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Int J Neuropsychopharmacol. 2001 Sep;4(3):315-24.

Electroconvulsive therapy in the era of modern psychopharmacology.

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  • 1Department of Psychiatry and Behavioral Medicine, Wake Forest University School of Medicine, Medical Center Blvd, Winston-Salem, NC 27157, USA. vmccall@wfubmc.edu

Abstract

Fifty years of advances in the pharmacotherapy of major depression (MDE), mania, schizophrenia, and other severe and persistent psychiatric disorders have neither made ECT obsolete nor unnecessary. However, advances in pharmacotherapy have radically changed the practice of ECT. ECT is rarely a first-line treatment of mental disorder, unless the clinical situation is desperate. Otherwise, ECT is most often offered to persons who have failed to respond to pharmacotherapy, thus defining a relatively treatment-refractory population for ECT. The physician who refers patients for ECT, as well as the ECT provider, must be able to judge at what point a patient is deemed "medication resistant", implying expertise in pharmacotherapy for both the referring physician and the ECT provider. Authoritative sources from 20 years ago quoted antidepressant response rates > or = 90% for ECT, but the antidepressant response rate in medication-resistant MDE may be only 60%. Improvements in the safety of ECT have resulted in the referral of large numbers of older persons for ECT. High relapse rates after ECT are perhaps the biggest problem presently facing patients and providers. High relapse rates are not surprising given that (i) most patients are medication resistant, and (ii) ECT is usually withdrawn at the moment it becomes effective. Although continuation/maintenance ECT is an option in preventing relapse, it may not be a practical solution for persons still in their productive years, and it is resource-intensive. Still, continuation/maintenance ECT is the only method to prevent relapse and recurrence of severe psychiatric disorder for some persons.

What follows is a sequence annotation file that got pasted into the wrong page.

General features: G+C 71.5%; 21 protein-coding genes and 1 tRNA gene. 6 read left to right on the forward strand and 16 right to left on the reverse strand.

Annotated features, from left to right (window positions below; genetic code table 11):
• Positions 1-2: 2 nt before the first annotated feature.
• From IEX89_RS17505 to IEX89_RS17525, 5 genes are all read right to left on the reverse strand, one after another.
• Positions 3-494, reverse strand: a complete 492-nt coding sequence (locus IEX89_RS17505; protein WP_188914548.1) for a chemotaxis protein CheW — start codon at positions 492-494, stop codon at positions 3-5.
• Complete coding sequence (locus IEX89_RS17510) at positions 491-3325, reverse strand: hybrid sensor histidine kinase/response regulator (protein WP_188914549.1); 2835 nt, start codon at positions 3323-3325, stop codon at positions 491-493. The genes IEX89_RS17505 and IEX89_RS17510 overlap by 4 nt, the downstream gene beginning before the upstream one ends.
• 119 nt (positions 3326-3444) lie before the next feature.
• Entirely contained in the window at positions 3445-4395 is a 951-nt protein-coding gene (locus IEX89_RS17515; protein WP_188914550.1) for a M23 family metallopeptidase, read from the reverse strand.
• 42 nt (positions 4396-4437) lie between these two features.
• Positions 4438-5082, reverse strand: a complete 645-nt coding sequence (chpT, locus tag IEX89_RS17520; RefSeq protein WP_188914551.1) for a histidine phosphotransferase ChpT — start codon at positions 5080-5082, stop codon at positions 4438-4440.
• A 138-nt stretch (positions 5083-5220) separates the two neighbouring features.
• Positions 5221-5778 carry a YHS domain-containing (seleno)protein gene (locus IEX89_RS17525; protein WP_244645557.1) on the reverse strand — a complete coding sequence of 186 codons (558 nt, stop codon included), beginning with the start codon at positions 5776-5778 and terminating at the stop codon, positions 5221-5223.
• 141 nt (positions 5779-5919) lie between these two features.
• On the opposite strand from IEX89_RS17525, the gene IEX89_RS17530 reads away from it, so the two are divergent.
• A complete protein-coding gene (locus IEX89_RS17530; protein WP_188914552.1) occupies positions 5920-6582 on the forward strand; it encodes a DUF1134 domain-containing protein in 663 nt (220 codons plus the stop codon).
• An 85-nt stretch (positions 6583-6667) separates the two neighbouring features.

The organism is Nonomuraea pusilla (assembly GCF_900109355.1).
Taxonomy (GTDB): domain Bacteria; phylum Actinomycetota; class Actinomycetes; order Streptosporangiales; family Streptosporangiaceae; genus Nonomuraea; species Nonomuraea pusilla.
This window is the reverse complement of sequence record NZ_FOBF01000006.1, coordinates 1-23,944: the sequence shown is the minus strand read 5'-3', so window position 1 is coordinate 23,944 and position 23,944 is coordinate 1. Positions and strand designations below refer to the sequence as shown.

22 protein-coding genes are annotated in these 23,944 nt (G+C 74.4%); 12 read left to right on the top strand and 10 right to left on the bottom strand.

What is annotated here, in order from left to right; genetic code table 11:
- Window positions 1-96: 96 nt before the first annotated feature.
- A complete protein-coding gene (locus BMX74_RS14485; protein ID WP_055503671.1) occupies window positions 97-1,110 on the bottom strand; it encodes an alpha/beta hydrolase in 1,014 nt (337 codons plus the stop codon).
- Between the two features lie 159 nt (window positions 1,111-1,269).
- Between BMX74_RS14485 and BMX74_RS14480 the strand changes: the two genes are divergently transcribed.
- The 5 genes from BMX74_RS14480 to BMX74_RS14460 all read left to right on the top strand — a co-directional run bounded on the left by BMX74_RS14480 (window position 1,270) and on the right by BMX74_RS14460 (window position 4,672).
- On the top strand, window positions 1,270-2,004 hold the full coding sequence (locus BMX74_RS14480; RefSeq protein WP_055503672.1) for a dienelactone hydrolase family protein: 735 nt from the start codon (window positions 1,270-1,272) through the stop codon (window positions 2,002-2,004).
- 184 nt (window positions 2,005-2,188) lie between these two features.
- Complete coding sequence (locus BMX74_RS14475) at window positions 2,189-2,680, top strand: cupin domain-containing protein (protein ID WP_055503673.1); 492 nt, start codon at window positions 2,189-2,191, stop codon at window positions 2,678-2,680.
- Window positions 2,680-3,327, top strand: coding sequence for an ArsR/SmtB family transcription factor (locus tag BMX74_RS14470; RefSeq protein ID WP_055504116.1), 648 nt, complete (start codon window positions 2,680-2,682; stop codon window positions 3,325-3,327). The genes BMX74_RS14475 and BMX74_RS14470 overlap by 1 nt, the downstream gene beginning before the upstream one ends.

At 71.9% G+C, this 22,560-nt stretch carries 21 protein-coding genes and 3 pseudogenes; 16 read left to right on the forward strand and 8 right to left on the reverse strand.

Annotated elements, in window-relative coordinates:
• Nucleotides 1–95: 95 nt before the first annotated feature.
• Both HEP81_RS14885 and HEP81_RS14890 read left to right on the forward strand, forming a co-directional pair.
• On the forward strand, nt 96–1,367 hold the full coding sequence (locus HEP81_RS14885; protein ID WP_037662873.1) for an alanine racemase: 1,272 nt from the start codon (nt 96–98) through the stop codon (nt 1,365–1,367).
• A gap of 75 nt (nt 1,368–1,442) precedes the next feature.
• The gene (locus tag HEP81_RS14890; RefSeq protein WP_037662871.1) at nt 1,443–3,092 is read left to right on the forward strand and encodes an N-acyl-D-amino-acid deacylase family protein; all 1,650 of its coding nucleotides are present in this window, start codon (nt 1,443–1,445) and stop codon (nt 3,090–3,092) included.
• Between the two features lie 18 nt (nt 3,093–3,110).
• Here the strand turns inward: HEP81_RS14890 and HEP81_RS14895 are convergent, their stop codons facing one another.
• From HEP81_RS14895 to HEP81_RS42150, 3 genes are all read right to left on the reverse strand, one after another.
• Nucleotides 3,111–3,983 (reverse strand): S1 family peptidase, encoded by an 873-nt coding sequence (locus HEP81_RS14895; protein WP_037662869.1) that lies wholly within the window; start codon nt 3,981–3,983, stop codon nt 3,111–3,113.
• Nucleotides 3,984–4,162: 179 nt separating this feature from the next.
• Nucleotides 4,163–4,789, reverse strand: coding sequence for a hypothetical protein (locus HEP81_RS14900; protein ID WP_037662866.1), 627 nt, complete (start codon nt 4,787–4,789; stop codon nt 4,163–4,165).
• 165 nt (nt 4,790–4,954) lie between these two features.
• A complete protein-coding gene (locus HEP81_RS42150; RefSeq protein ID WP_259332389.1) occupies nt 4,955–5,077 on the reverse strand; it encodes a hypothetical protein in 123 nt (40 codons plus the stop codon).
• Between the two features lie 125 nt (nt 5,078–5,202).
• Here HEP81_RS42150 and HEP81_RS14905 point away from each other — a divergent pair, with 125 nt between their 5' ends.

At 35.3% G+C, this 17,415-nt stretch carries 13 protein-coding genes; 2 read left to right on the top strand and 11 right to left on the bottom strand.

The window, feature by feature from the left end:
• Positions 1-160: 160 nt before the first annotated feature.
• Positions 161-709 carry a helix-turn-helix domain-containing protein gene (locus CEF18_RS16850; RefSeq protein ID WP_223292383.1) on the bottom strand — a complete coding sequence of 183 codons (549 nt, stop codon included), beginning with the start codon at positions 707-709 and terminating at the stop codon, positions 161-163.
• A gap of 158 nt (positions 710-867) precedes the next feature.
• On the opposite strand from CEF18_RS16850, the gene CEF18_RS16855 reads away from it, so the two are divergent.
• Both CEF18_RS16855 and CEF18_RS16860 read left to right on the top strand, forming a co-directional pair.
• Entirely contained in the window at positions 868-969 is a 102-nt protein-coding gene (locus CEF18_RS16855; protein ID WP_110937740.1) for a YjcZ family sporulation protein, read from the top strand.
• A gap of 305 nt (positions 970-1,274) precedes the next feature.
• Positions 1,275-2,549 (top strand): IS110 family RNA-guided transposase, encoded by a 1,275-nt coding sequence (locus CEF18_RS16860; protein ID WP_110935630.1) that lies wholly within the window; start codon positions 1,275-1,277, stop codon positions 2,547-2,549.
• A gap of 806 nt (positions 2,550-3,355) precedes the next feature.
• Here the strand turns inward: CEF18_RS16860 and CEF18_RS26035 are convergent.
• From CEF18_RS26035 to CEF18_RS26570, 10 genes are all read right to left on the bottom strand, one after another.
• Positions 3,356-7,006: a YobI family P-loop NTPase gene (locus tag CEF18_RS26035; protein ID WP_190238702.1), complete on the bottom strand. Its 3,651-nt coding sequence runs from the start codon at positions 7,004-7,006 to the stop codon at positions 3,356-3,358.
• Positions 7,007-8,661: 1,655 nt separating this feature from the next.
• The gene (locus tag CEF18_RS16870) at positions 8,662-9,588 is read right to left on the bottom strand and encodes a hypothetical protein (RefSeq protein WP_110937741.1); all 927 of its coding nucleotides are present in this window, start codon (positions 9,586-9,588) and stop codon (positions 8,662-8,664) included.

PMID:
11602037
[PubMed - indexed for MEDLINE]
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